Pop Rocks: Good Night (And Good Riddance), Andy Rooney
If a crabby, unpleasant nonagenarian who ceased being relevant 20 years ago retires from broadcasting, does the collective sigh of relief make a sound?
Andy Rooney will announce on Sunday's "60 Minutes" that it will be his last regular appearance on the newsmagazine. Rooney, 92, has been featured on the program since 1978.
Sunday's appearance will be Rooney's 1097th original essay for "60 Minutes," and will be preceded by a segment in which Rooney looks back on his career in an interview with Morley Safer, CBS News said.
I'd be lying if I said I've ever been a fan of his weekly bitchery. His first book, A Few Minutes With Andy Rooney, made its way into our house at some point in the early '80s and even then I found myself puzzled, and somewhat intrigued, that a person could fashion a career out of doing nothing but complaining.
I guess in one way, he was something of an inspiration.
Whatever insights Rooney offered when he first started his segments lo these many years ago have been long forgotten amidst almost two decades of commentary that made my Midwestern uncles sound like Joel Stein.
Here are a few choice examples.
Andy Doesn't Like A Lot Of Popular Music
"I think of myself as a musical ignoramus."
In which our fearless pundit trumpets his ignorance of Lady Gaga while calling young people out for never having heard of Ella Fitzgerald. I doubt he remembers the cultural critics who lamented the fact the Andy Rooneys of the world weren't paying enough respect to Jelly Roll Morton.
My [Great Grand-] Kid Could Paint That
"I'm one of those know-nothing boobs."
Because It's Boring, Right?
"I'm not much of a baseball fan."
The only thing I took away from this early Rooney segment -- apart from Rooney's disdain for watching the sport itself -- was his apparent hatred for Reggie Jackson.
"Everything about Kurt Cobain makes me suspicious."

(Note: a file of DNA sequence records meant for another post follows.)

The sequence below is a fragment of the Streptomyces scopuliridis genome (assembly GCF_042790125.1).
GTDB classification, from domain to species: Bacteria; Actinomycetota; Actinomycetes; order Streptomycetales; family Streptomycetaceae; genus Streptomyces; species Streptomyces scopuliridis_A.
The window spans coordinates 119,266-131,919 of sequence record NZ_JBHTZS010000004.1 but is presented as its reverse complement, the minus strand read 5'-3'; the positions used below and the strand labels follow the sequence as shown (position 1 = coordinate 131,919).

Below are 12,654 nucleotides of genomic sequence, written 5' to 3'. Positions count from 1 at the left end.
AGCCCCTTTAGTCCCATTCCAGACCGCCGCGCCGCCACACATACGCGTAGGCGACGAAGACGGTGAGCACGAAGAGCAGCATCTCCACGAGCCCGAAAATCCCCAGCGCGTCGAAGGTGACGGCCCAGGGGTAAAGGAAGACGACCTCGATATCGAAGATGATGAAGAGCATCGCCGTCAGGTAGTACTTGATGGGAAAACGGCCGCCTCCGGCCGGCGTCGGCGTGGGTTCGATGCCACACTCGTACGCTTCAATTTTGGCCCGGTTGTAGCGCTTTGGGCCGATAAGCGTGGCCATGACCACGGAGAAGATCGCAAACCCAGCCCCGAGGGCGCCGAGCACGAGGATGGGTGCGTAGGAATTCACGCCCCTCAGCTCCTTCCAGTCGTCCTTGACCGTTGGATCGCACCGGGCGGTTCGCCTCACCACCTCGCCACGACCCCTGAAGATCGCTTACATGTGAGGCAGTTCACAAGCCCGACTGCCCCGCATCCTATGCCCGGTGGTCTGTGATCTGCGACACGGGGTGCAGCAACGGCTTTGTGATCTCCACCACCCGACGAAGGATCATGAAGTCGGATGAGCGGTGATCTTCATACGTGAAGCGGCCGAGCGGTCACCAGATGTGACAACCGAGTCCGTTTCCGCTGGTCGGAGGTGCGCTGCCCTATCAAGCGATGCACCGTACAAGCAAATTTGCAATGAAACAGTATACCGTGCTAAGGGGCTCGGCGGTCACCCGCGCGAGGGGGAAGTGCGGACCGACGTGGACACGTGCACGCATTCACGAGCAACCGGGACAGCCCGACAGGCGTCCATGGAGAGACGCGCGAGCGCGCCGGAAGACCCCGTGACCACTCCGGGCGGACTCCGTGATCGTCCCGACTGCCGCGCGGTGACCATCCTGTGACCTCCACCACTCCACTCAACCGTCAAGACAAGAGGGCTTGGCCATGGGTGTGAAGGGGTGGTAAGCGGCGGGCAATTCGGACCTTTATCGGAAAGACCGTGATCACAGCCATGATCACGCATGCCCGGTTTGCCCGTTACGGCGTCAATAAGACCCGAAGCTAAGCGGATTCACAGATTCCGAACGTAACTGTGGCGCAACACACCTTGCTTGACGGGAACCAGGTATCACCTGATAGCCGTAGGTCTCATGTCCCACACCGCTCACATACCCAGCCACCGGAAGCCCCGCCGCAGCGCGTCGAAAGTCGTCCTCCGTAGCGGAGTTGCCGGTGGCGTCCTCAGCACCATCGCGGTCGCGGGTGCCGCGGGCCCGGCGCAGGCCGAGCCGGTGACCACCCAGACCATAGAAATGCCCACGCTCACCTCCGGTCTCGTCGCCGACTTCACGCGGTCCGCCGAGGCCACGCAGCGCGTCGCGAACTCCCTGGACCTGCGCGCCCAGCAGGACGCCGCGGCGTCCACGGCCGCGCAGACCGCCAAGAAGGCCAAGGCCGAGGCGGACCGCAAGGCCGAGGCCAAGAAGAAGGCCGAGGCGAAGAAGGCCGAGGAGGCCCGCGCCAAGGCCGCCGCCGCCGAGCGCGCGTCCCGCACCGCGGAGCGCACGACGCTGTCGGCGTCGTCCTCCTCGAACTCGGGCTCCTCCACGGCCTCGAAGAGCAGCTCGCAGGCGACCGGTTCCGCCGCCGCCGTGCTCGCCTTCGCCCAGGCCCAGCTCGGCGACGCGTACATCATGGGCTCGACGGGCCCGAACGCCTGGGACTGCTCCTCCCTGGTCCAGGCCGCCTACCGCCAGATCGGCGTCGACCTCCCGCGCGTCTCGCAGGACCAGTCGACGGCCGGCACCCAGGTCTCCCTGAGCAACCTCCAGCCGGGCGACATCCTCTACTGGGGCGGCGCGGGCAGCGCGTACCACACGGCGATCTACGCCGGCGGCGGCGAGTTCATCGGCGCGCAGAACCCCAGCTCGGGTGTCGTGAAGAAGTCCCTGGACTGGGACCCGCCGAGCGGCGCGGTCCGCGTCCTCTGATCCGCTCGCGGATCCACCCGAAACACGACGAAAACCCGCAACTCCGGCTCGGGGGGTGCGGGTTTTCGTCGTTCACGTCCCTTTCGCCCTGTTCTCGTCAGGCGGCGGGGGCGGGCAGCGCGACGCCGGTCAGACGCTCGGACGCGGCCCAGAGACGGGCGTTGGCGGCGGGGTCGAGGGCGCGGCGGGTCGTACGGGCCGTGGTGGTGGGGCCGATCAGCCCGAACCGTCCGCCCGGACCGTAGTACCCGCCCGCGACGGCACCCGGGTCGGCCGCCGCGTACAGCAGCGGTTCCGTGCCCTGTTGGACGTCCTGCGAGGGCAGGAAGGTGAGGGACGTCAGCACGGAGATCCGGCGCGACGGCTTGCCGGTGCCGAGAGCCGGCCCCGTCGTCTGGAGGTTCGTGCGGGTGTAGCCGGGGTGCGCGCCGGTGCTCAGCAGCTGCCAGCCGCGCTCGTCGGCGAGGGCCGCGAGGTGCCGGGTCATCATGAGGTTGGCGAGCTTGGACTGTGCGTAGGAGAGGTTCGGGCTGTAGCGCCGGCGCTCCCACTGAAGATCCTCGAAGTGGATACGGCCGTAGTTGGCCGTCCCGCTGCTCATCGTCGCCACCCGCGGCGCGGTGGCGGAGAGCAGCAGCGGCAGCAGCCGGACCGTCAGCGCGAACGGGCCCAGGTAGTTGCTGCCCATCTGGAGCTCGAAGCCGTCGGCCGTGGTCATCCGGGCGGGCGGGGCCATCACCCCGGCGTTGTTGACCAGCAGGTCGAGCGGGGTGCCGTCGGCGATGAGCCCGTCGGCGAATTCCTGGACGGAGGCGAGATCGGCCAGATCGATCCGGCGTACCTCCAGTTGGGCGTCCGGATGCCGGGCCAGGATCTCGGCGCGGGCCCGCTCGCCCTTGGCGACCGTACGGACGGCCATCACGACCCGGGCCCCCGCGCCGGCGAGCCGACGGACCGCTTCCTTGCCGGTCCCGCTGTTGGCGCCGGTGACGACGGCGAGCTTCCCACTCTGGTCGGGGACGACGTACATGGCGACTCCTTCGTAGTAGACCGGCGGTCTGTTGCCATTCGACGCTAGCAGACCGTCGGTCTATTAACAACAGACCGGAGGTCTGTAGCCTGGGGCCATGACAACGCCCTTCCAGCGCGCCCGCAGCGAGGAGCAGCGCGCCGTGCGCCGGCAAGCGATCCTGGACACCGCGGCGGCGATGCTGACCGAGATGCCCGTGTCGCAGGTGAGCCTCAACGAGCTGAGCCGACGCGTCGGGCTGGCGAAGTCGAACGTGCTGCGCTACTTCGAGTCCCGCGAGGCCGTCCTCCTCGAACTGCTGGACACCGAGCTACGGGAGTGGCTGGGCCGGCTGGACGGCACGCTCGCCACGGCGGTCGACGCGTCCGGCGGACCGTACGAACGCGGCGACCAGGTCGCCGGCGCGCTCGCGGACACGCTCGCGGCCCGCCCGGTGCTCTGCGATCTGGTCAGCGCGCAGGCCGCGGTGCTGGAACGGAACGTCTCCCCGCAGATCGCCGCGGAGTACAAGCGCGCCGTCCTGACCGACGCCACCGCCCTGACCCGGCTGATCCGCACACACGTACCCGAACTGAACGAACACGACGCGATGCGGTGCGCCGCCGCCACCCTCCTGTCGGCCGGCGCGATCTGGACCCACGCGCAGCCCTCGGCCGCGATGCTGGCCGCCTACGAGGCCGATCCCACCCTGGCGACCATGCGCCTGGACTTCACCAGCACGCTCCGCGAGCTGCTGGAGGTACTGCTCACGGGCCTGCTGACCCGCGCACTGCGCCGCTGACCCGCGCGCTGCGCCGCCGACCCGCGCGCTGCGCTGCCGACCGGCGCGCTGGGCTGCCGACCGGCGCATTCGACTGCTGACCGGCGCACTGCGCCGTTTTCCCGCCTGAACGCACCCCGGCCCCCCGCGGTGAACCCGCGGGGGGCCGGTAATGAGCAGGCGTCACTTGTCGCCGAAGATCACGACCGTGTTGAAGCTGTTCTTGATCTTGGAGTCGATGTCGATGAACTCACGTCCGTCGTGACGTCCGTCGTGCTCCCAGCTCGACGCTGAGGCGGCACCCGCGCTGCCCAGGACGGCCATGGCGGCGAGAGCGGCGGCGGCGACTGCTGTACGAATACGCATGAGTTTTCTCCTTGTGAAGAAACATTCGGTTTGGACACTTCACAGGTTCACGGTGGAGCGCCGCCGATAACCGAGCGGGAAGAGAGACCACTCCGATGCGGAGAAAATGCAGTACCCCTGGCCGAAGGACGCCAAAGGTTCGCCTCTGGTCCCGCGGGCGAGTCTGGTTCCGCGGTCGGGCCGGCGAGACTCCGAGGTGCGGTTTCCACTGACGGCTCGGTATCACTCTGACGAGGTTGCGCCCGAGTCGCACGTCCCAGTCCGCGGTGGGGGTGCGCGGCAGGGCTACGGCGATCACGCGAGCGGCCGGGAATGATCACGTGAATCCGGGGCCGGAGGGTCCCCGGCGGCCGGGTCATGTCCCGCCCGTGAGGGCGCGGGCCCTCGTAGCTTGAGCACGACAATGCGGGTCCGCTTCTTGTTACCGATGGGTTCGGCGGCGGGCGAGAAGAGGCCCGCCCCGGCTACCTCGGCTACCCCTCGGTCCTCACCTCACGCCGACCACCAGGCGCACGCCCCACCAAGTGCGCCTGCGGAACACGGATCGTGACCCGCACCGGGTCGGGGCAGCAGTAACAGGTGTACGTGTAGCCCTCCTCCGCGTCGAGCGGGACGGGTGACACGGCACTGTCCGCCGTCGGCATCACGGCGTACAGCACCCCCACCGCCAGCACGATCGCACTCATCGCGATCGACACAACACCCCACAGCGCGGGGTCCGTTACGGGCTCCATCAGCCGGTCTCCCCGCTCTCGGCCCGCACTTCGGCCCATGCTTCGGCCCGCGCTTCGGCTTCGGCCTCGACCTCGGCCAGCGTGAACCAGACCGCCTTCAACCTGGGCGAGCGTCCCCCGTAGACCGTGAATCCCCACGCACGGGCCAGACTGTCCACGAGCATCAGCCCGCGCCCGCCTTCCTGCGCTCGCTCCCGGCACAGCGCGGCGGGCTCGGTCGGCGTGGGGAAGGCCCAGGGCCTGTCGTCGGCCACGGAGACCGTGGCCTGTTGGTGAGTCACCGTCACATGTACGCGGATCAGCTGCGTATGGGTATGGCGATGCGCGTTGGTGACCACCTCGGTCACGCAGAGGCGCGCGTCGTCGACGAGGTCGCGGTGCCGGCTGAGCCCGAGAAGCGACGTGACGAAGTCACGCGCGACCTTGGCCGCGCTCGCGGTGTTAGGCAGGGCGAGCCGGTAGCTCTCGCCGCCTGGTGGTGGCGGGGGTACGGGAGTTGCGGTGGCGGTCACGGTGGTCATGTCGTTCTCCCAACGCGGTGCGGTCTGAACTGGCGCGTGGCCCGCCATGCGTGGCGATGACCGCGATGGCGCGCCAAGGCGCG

It's next to impossible to find a recording or transcript of Rooney's comments on Cobain's suicide, probably because CBS rightly realized they made him (and the network, by association) look like a raging asshole. Let it be known, young people, that your pain and depression aren't legitimate unless they're identical to what Rooney himself has gone through. He even goes on to suggest someone more appropriate (a Harvard professor who died of natural causes) to mourn. Because gee whiz willikers, we're just too dumb to prioritize our grief ourselves.
Na Na Na Na, Get A Job
"More college graduates ought to become plumbers or electricians"
Watch CBS News Videos Online
Allow me to quote myself from the first time I addressed this:
Maybe this isn't the Great Depression, when doughty menfolk sought gainful employment by riding the rails and wearing onions on their belts, but I know a lot of people who are currently unemployed, and the reason they're having such a hard time finding a job isn't because they won't demean themselves in unglamorous work, it's because the work simply isn't there.
Goodbye, Andy Rooney. You won't be missed. And I hope your retirement gives you cause to reflect upon why so many people found issue with your nonsensical ramblings.
But I'm not counting on it.
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